Alexander William Kinglake was as proud of his horsemanship as of his scholarship. He wrote in Eothen that his mother had taught him ‘in earliest childhood . . . to find a home in his saddle and to love old Homer.’’ Mrs Kinglake must have omitted to impress upon young Alex that the former advice was contingent upon his having first secured said saddle to his steed with adequate care, for when, on the morning of the battle of the Alma, his pony, after having made enough noise to attract the attention of all within earshot, put its head down and bolted, the saddle was jettisoned over its neck, and Kinglake, setting new standards of filial adherence to maternal precept, went with it.
The indignity of this accident, oddly uncharacteristic of one whose childhood training in matters equestrian had since been reinforced by practical experience of the Eastern tour and of military trekking (he had accompanied St Arnaud’s Algerian column in 1845), returned generous dividends. It brought him to the notice of Lord Raglan, in whose fortuitous vicinity the event had occurred, together with a loan of one of his Lordship’s mounts and an invitation to dinner. Until he left the Crimea four weeks later, Kinglake stayed close to the Commander-in-Chief, absorbing ‘the idle talk of the knot of nephews of whom Lord Raglan had constructed his military family, and among whom the historian of the war lived, as long as he remained in the Crimea, a pleasant and gossipping life’. When the war was over he was commissioned by Lady Raglan to write a history exonerating her husband.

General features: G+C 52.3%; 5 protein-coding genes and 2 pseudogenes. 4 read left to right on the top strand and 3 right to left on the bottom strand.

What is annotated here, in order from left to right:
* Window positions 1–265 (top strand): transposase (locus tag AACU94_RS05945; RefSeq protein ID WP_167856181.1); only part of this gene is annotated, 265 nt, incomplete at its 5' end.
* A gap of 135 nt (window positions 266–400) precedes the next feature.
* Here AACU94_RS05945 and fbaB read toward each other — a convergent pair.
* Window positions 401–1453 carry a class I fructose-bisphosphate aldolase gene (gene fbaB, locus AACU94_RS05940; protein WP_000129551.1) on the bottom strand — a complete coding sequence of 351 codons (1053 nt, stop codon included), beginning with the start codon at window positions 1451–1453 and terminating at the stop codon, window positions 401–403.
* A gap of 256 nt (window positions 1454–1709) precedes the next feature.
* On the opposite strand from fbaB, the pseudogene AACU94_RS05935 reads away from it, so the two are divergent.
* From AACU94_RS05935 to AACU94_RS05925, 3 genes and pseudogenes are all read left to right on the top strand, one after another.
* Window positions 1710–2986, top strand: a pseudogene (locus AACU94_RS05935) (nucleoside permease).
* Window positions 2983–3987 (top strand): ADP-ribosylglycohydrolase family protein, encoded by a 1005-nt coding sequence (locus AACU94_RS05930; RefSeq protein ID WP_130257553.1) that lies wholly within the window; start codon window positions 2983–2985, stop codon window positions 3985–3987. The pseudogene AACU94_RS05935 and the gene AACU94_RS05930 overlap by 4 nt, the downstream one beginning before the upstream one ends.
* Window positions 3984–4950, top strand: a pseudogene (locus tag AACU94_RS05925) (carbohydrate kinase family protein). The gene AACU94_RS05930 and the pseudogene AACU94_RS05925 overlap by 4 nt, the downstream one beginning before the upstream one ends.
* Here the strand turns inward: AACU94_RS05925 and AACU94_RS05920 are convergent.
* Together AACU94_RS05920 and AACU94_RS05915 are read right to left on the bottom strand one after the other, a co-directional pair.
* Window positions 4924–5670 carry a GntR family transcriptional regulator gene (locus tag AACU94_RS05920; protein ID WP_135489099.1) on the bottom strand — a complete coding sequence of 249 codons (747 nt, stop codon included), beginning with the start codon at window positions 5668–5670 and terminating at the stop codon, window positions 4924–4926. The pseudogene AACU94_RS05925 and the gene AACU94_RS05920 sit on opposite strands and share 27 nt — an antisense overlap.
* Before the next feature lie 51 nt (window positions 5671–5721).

Lord Raglan’s papers were consigned to him, and he was appointed, so to speak, his Lordship’s executor. Thus it was that . . . every man who had a letter, or a document, or a correspondence connected with the war handed it over to him. The archives and records of State departments were placed at his disposal. French and Russian officers entered into communication with him, and took pains to satisfy his queries. Europe, in fact, was ransacked to furnish materials for his work, and in the course of time, to aid his researches, books were published, official and non-official, giving valuable information respecting the events of the war.